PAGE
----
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My research on racial justice is situated within the public policy field, engaging with transformational and emancipatory concepts in social sciences to clarify and theorize about the processes—both intellectual and material—through which political actors (racially minoritised communities, policymakers, service providers and so forth) form, function within, replicate, dissolve, and restructure political worlds. My research places emphasis on deliberative and participatory processes which cultivate spaces for the 'voice-of-colour' to imagine a racially just world and the politics to influence the implementation of racially just policies. 

Research Interests

  • New institutionalism in public policy and administration

  • Critical race theory in public policy and administration

  • Politics of Black youth 

  • Co-production of knowledge through participatory and creative methods

  • Collaborative and urban governance

  • Democratic innovations

Research Projects

My doctoral research project took an interdisciplinary approach, deliberately engaging with critical race theories, political representation theorists such as Iris Marion Young, and new-institutionalism. By drawing upon the ‘voice-of-colour’ (VoC), which can be described as racialised experiential knowledge, I argue that accessing this knowledge in ‘needs-talk spaces’ both makes racialised needs visible and challenges pathological narratives of the ‘Other’. The project explored how institutional arrangements for ‘needs-talk’ spaces can either constrain or facilitate access to the VoC, through an empirical investigation of a ‘needs-talk’ space for public service delivery in a local government in the North West of England in 2019. By focusing on rules, practices and narratives, this thesis developed an approach for analysing how racial inequalities are reproduced and how they could be transformed.


With ongoing funding from Lankelly Chase, I have been working with Florence Okoye to pilot the use of Afrofuturism as a method of knowledge production. With the co-production turn in public policy and administration, I put forward that Afrofuturism for knowledge production supports the ethics of care.


Phase 1 of this project has been completed and we worked with young people in 3 cities in the UK; London, Birmingham and Manchester.


Phase 2 of this project is ongoing and involves working with young people in a supplementary school in Manchester. Over several months, the project is focusing on co-producing a racially just school.

Designs for Addressing Racial inEqualities

Designs for Addressing Racial inEqualities (DARE) is a process through which policymakers and public services providers can co-create racially equitable services in a place. DARE focuses on the identification of interventions that highlight racially minoritised groups who are most in need to which power and resources should be distributed. Place could be a variety of spatial levels from the neighbourhood to city-regions. It involves four phases that are iterative, rather than a linear process. Critical to the DARE methodology is co-creation with a variety of stakeholders, a merging of lived experience, technical and bureaucratic knowledge to identify possible policy and service designs that seek to achieve racial equity.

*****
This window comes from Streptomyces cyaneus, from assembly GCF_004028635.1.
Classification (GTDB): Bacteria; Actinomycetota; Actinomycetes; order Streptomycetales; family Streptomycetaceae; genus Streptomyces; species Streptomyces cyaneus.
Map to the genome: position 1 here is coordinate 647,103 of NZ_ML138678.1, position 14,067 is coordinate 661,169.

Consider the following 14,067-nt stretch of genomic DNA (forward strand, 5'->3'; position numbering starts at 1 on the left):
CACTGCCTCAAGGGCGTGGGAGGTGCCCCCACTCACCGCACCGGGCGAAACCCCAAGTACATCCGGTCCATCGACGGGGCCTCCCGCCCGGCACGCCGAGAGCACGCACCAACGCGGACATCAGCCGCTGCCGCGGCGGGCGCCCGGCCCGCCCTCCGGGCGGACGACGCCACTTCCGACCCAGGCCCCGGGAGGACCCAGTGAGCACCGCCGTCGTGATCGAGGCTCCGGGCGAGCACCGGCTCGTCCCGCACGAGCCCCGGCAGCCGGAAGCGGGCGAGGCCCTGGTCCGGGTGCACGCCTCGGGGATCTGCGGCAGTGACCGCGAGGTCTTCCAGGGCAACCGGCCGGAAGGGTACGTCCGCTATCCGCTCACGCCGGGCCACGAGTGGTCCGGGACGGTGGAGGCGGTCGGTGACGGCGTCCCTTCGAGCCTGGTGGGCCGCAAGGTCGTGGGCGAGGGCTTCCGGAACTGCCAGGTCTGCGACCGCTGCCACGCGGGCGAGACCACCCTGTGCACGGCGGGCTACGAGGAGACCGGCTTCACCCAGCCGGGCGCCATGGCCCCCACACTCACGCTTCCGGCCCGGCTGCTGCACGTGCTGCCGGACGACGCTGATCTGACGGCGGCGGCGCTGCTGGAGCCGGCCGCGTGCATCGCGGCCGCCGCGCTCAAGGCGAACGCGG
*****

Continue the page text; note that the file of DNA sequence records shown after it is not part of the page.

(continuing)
Journal articles

Eseonu, T. and Okoye, F. (2023). Making a Case for Afrofuturism as a Critical Qualitative Inquiry Method for Liberation. Public Integrity
Eseonu, T. (2022). Co-creation as a social innovation process to include 'hard-to-reach' groups in public service delivery. Public Money and Management. 

Eseonu, T. (2021). Entanglements of race and opportunity structures; challenging racialised transitions for 'the lost generation'. Journal of Applied Youth Studies.


Eseonu, T., and Duggan, J. (2021). Negotiating cultural appropriation while re-imagining co-production via Afrofuturism. Qualitative Research Journal.

Book chapters

Eseonu, T. (2024). Racialised institutions in the UK welfare state, in L. Gregory and S. Iafrati (eds) Diversity and Welfare Provision: Tension and Discrimination in 21st Century Britain

Eseonu, T. (2022). Let's talk about race: considerations for course design in public administration. In Dunning, P., Bottom, K., Elliott, I., and Diamond, J (Eds.) International Handbook on Teaching Public Administration (pp. 300 – 308). Cheltenham: Edward Elgar

Eseonu, D. (2021). Building back inclusively. In Smith, G., Hughes, T., Adams, L., and Obijiaku, C. (Eds.), Democracy in a Pandemic: Participation in Response to Crisis (pp. 37–42). University of Westminster Press.

Book Review

Eseonu, T. (2022). Street-level bureaucracy: dilemmas of the individual in public services by Michael Lipsky. Administrative Theory & Praxis.

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